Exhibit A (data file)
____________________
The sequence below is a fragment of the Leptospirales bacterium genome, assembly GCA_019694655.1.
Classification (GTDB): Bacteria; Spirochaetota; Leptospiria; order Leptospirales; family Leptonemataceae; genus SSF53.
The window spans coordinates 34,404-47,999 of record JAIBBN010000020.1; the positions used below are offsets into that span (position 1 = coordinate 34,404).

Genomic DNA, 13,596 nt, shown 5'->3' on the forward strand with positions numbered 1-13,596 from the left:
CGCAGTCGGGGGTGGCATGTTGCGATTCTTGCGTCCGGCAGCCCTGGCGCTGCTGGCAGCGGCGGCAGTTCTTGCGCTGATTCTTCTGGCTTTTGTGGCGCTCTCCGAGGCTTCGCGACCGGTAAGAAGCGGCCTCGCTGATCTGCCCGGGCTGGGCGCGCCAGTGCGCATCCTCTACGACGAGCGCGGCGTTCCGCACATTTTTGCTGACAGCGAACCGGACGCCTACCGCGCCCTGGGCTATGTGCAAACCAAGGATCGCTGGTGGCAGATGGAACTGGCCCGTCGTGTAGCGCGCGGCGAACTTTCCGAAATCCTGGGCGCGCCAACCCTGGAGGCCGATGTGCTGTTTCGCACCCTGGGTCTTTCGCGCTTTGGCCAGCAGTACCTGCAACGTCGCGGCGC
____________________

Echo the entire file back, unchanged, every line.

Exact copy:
The sequence below is a fragment of the Leptospirales bacterium genome, assembly GCA_019694655.1.
Classification (GTDB): Bacteria; Spirochaetota; Leptospiria; order Leptospirales; family Leptonemataceae; genus SSF53.
The window spans coordinates 34,404-47,999 of record JAIBBN010000020.1; the positions used below are offsets into that span (position 1 = coordinate 34,404).

Genomic DNA, 13,596 nt, shown 5'->3' on the forward strand with positions numbered 1-13,596 from the left:
CGCAGTCGGGGGTGGCATGTTGCGATTCTTGCGTCCGGCAGCCCTGGCGCTGCTGGCAGCGGCGGCAGTTCTTGCGCTGATTCTTCTGGCTTTTGTGGCGCTCTCCGAGGCTTCGCGACCGGTAAGAAGCGGCCTCGCTGATCTGCCCGGGCTGGGCGCGCCAGTGCGCATCCTCTACGACGAGCGCGGCGTTCCGCACATTTTTGCTGACAGCGAACCGGACGCCTACCGCGCCCTGGGCTATGTGCAAACCAAGGATCGCTGGTGGCAGATGGAACTGGCCCGTCGTGTAGCGCGCGGCGAACTTTCCGAAATCCTGGGCGCGCCAACCCTGGAGGCCGATGTGCTGTTTCGCACCCTGGGTCTTTCGCGCTTTGGCCAGCAGTACCTGCAACGTCGCGGCGC